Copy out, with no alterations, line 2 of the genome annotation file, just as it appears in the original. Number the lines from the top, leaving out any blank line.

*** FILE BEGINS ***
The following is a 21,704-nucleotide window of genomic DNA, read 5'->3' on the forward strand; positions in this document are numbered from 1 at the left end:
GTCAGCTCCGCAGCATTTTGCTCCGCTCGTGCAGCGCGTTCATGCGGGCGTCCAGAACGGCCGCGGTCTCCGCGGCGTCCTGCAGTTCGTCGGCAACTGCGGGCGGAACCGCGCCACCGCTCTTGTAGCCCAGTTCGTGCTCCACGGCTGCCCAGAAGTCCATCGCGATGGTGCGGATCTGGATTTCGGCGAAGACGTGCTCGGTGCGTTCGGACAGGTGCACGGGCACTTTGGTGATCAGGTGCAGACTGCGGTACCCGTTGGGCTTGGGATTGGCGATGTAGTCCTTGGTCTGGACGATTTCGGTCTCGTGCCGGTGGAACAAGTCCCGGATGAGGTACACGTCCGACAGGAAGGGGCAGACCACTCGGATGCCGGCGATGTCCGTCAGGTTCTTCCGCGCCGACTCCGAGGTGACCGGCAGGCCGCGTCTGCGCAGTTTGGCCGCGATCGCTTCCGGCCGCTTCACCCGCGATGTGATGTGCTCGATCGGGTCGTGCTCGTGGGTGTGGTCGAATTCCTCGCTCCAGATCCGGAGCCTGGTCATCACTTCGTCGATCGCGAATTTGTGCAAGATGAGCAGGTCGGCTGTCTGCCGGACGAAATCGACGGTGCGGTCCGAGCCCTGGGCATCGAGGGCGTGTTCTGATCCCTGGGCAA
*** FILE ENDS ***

GTCAGCTCCGCAGCATTTTGCTCCGCTCGTGCAGCGCGTTCATGCGGGCGTCCAGAACGGCCGCGGTCTCCGCGGCGTCCTGCAGTTCGTCGGCAACTGCGGGCGGAACCGCGCCACCGCTCTTGTAGCCCAGTTCGTGCTCCACGGCTGCCCAGAAGTCCATCGCGATGGTGCGGATCTGGATTTCGGCGAAGACGTGCTCGGTGCGTTCGGACAGGTGCACGGGCACTTTGGTGATCAGGTGCAGACTGCGGTACCCGTTGGGCTTGGGATTGGCGATGTAGTCCTTGGTCTGGACGATTTCGGTCTCGTGCCGGTGGAACAAGTCCCGGATGAGGTACACGTCCGACAGGAAGGGGCAGACCACTCGGATGCCGGCGATGTCCGTCAGGTTCTTCCGCGCCGACTCCGAGGTGACCGGCAGGCCGCGTCTGCGCAGTTTGGCCGCGATCGCTTCCGGCCGCTTCACCCGCGATGTGATGTGCTCGATCGGGTCGTGCTCGTGGGTGTGGTCGAATTCCTCGCTCCAGATCCGGAGCCTGGTCATCACTTCGTCGATCGCGAATTTGTGCAAGATGAGCAGGTCGGCTGTCTGCCGGACGAAATCGACGGTGCGGTCCGAGCCCTGGGCATCGAGGGCGTGTTCTGATCCCTGGGCAA